[Note 2] Other defendants are not parties in this appeal.

[Note 3] Doe seeks recovery for claims of assault and battery against Senechal, as well as claims of negligence, negligent infliction of emotional distress, intentional infliction of emotional distress, and violation of her State and Federal civil rights against all of the defendants.

[Note 4] A buccal swab paternity test involves the rubbing of a swab on the interior surface of the cheek to obtain cells that are then evaluated, using PCR (polymerase chain reaction) for deoxyribonucleic acid (DNA) analysis.

[Note 5] In programs operated by or under contract with the department, single person escorts are discouraged for the safety of both residents and staff, and to prevent false allegations with respect to or by either.

[Note 6] The child has been adopted by a third party. According to Doe's appellate counsel, the child's adoptive parents are willing to make the child available for purposes of testing to establish paternity.

[Note 7] June 18, 1995, according to the department's report, was "within reason" as a conception date of Doe's child. Senechal argues here that the date of conception cannot be determined with certainty because Doe has not produced certain records in response to his discovery requests. Senechal did not raise this issue in the Superior Court and we therefore do not address it. See Orofrio v. Department of Mental Health, 408 Mass. 605 , 612-613 (1990), S.C., 411 Mass. 657 (1992).

[Note 8] The language of rule 35 (a) tracks the corresponding Federal rule. Reporters' Notes to Mass. R. Civ. R 35, Mass. Ann. Laws, Rules of Civil Procedure at 26 (Lexis 1997). in construing our rules of civil procedure, we are guided by judicial interpretations of the cognate Federal rule "absent compelling reasons to the contrary or significant differences in content." Van Christo Advertising, Inc. v. MIA-COM/LCS, 426 Mass. 410 , 414 (1998), quoting Rollins Envtl. Servs., Inc. v. Superior Court, 368 Mass. 174 , 179-180 (1975).

[Note 9] The Supreme Court of the United States in Schlagenhauf v. Holden, 379 U.S. 104, 119 (1964), provides further guidance on this point:

"This does not, of course, mean that the movant must prove his case on the merits in order to meet the requirements for a mental or physical examination. Nor does it mean that an evidentiary hearing is required in all cases. This may be necessary in some cases, but in other cases the showing could be made by affidavits or other usual methods short of a hearing. It does mean, though, that the movant must produce sufficient information, by whatever means, so that the [trial] judge can fulfill his function mandated by the Rule."

[Note 10] In State ex rel. CS. v. Dowd, 923 S.W.2d 444, 449 (Mo. Ct. App. 1996), the court held that a physical examination to determine whether a defendant had been circumcised was not "in controversy" in a battery case. The court reasoned that "[e]ven if a physical examination disclosed that [the defendant in the underlying action] was not circumcised, this fact would not prove any of the elements of battery: that [he] had intentional, offensive bodily contact with [the plaintiff in the underlying action]." Id.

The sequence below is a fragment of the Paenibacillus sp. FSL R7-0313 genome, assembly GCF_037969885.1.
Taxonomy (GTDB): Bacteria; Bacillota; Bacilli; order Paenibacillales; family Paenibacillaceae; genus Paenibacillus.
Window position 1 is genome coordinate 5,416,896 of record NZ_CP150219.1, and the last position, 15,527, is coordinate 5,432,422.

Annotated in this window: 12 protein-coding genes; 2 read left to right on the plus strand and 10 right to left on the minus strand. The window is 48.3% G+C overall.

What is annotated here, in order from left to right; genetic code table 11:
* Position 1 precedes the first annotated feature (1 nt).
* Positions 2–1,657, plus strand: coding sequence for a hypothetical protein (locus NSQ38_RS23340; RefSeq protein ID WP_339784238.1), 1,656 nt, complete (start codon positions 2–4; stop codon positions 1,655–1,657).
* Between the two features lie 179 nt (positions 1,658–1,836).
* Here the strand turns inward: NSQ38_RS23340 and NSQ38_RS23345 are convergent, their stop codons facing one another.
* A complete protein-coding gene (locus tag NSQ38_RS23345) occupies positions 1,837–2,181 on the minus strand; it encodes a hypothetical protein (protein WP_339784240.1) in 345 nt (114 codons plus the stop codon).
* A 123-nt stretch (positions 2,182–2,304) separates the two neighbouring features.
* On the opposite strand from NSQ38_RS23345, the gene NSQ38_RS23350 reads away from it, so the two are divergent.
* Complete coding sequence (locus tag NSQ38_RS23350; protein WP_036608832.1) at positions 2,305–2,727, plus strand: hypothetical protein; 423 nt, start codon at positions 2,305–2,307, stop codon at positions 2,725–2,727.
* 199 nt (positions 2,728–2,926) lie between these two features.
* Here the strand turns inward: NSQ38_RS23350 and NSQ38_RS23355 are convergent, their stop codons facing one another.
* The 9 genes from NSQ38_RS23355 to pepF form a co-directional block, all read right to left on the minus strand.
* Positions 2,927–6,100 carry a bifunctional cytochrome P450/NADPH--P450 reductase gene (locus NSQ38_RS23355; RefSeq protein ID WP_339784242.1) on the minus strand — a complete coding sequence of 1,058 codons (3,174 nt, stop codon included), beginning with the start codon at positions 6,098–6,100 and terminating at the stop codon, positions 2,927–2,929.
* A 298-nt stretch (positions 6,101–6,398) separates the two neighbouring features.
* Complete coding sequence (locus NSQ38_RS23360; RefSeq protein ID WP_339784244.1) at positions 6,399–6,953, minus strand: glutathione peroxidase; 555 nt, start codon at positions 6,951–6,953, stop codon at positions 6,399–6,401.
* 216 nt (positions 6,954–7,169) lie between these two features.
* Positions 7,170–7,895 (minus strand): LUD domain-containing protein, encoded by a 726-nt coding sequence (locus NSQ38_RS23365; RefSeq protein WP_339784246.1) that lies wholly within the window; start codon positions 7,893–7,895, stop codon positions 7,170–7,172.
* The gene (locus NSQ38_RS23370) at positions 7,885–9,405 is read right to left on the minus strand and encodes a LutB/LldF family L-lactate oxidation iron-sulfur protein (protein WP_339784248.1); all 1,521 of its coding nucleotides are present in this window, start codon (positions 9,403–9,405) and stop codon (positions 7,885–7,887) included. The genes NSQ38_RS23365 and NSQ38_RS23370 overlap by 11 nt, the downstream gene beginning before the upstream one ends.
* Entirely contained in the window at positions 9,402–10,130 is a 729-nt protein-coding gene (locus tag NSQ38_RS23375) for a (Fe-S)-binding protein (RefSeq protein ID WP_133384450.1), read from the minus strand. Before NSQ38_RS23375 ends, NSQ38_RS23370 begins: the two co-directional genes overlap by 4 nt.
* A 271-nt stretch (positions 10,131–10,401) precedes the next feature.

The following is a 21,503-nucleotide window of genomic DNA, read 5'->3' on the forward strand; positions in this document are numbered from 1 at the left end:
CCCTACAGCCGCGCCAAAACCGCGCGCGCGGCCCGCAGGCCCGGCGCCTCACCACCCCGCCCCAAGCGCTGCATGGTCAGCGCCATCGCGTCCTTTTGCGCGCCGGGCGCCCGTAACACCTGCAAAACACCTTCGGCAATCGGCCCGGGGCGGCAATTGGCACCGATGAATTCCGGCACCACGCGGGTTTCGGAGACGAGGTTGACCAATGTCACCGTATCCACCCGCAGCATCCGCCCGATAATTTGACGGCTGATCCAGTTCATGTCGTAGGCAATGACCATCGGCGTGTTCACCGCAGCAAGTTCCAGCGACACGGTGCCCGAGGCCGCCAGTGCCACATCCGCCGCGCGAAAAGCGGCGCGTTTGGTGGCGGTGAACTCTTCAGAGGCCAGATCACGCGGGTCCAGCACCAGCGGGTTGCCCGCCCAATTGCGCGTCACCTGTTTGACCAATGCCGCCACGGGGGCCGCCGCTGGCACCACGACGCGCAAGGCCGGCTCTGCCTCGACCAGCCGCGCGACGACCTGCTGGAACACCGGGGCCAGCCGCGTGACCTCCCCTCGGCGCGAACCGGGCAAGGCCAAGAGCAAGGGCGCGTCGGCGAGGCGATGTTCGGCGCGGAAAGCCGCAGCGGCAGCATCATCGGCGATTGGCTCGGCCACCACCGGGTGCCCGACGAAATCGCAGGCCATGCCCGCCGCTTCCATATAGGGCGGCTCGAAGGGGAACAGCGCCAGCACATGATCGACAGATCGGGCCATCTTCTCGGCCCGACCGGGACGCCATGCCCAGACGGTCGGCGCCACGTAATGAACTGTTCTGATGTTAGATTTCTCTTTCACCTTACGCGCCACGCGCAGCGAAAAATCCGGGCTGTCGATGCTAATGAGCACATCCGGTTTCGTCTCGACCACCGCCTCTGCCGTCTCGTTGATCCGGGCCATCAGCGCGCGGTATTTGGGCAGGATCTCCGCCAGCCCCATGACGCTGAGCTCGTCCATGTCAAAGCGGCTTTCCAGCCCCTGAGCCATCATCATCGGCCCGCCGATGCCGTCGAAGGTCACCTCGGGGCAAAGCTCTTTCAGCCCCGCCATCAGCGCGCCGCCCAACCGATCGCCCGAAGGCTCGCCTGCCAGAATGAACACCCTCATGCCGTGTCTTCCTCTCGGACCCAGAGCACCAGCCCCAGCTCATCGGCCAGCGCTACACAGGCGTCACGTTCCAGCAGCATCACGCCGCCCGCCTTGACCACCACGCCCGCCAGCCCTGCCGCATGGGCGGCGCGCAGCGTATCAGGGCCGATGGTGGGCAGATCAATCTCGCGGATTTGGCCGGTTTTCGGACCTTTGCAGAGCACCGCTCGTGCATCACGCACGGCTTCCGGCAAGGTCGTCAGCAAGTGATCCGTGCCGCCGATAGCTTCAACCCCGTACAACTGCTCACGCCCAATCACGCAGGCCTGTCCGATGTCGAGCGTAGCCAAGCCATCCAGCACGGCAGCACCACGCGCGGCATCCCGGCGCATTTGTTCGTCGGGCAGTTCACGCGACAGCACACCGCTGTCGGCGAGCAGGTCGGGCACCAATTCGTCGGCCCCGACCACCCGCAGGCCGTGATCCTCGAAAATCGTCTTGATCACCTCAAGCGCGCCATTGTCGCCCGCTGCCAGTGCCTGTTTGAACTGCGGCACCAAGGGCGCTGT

[Note 11] Doe reportedly told her mother that another man, "the man on the bus," was the father of her child, while she allegedly told an investigator that she did not have sexual relations with such a man.

[Note 12] In civil cases the constraints of the Fourth Amendment do apply to government litigants in certain circumstances, such as subpoenas duces tecum issued in the course of investigation by grand juries or administrative agencies. See, e.g., United States v. Dionisio, 410 U.S. 1, 11 (1973); See v. Seattle, 387 U.S. 541, 542-544 (1967) (city fire department inspector may not enter and inspect commercial warehouse as part of routine, periodic city-wide code-compliance canvass without warrant and without probable cause to believe violation of any municipal ordinance existed); United States v. Morton Salt Co., 338 U.S. 632, 652-653 (1950) (Fourth Amendment requires administrative agency subpoena of corporate books or records be limited, relevant, and specific). See also Skinner v. Railway Labor Executives' Ass'n, 489 U.S. 602, 613-614 (1989).

[Note 13] There are a scattering of reported decisions where courts have declined to decide whether the Fourth Amendment applies to civil discovery orders among private litigants, but have nevertheless considered the "reasonableness" of the discovery order. See, e.g., Bowerman v. MacDonald, 431 Mich. 1, 19 (1988). See also United States v. International Business Machs. Corp., 83 F.R.D. 97, 103 (S.D.N.Y 1979) (assuming Fourth Amendment applies to civil discovery subpoena and applying reasonableness test); Ambassador College v. Goetzke, 244 Ga. 322, 325 (1979) (Hill, J., concurring), cert. denied, 444 U.S. 1079 (1980) (court should consider in "proper" case whether discovery is being used by civil litigants pursuing unsubstantiated claims in violation of rights protected by Fourth Amendment, and whether probable cause requirement of Fourth Amendment is applicable to civil discovery orders).